Use without sharing for @AuraEnabled Apex Controllers with Implicit Sharing (Critical Update)

This critical update changes the behavior of @AuraEnabled Apex controllers that don’t specify with sharing or without sharing to default to without sharing. This change relaxes the security for controllers that don’t explicitly set sharing behavior using these keywords. It’s a best practice to always use with sharing in Apex controllers used with Lightning components.

Apex Sharing Behavior Basics

All @AuraEnabled custom controllers run in system mode. Consequently, the current user’s credentials aren’t used to execute controller logic, and the user’s permissions and field-level security aren’t automatically applied.

You can choose whether a controller respects a user’s org-wide defaults, role hierarchy, and sharing rules by using the with sharing keywords in the class or method definition. For more information, see “Using the with sharing or without sharing Keywords” in the Apex Developer Guide.

By default, Apex classes that don’t specify either with sharing or without sharing in their definition implicitly use without sharing. That is, they behave as though without sharing was set.

However, Apex classes that don’t explicitly set with sharing or without sharing inherit the value from the context in which they are run. So when a class without explicit sharing behavior is called by a class that sets one of the keywords, it operates with the sharing behavior of the calling class.

What This Critical Update Changes

Previously, Lightning component controllers that didn’t explicitly set a sharing behavior operated as though with sharing was set. This behavior is the opposite of Apex operating in other contexts, such as Visualforce controllers.

When this critical update is enabled, the sharing behavior of Apex code respects the documented behavior and is consistent with Apex code behavior in other contexts. So when you call @AuraEnabled controller methods from Lightning component code, if neither the class nor method explicitly specifies the sharing behavior, the controller method implicitly uses without sharing.

Impact of This Critical Update



This critical update relaxes the security of affected Lightning component controller code. If you have @AuraEnabled controller methods or classes that don’t explicitly specify the sharing behavior, those controller methods can allow access to records not owned by the current user when this update is enabled.

The best way to prepare for this critical update is to ensure that all your @AuraEnabled code explicitly controls sharing behavior using the with sharing or without sharing keywords. If all your @AuraEnabled code explicitly sets sharing behavior, this critical update has no effect.

While it’s theoretically possible to use implicit sharing and verify correctness using tests, that strategy is flawed. It’s easy to make a mistake, and a mistake is a security vulnerability. If you use implicit sharing, you are responsible for making certain your record access security is correct.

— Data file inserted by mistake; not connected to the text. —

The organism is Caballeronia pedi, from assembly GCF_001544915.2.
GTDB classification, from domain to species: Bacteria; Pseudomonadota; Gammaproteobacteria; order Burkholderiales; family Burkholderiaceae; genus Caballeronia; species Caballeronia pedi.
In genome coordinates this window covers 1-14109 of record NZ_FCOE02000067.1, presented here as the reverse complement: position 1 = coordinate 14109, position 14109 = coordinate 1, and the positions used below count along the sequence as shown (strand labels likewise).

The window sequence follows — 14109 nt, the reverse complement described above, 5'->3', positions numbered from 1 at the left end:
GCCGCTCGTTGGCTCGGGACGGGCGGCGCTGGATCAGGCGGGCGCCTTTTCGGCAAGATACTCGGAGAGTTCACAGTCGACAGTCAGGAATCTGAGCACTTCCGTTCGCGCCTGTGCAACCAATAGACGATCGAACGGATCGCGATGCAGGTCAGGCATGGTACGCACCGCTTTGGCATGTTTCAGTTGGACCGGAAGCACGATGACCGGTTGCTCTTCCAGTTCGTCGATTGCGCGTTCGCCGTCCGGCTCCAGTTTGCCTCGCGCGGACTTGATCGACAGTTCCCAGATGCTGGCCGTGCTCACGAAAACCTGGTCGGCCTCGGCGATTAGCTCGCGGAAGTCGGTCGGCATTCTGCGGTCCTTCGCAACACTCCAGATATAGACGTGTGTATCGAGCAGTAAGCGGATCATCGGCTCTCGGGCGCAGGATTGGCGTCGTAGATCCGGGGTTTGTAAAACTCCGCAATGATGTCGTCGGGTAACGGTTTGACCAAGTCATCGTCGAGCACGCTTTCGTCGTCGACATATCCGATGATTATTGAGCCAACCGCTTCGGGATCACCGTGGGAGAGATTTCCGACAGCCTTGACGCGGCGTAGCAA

Critical Update Timeline

  • This critical update is disabled by default in existing orgs in Spring ’18.
  • This critical update is enabled by default in new orgs beginning in Spring ’18.
  • This critical update will be automatically enabled for all orgs on the auto-activation date, currently scheduled for after the Winter ’19 production release. The specific date for your org is available in the Critical Update Console in Setup.

Activate and Test This Critical Update

This update will be enabled everywhere on the auto-activation date. We recommend that you test your Lightning component controller code in a Developer Edition org before that date. If you must work in your production org, do so during off-peak hours.

To activate and test this critical update:
  1. From Setup, enter Critical Updates in the Quick Find box, and then select Critical Updates.
  2. For Use without sharing for @AuraEnabled Apex Controllers with Implicit Sharing, click Activate.
  3. Test the behavior of components that use controllers that don’t include the with sharing or without sharing keywords.


You can’t use Apex tests to test the impact of this critical update on the sharing behavior of @AuraEnabled Apex code. This limitation is because Apex code that is run from Apex tests already functions correctly and doesn’t change when the critical update is enabled or disabled. Test the results on the client side from your Lightning components, manually or using a test framework such as Lightning Testing Service, to verify that behavior is correct with the critical update enabled.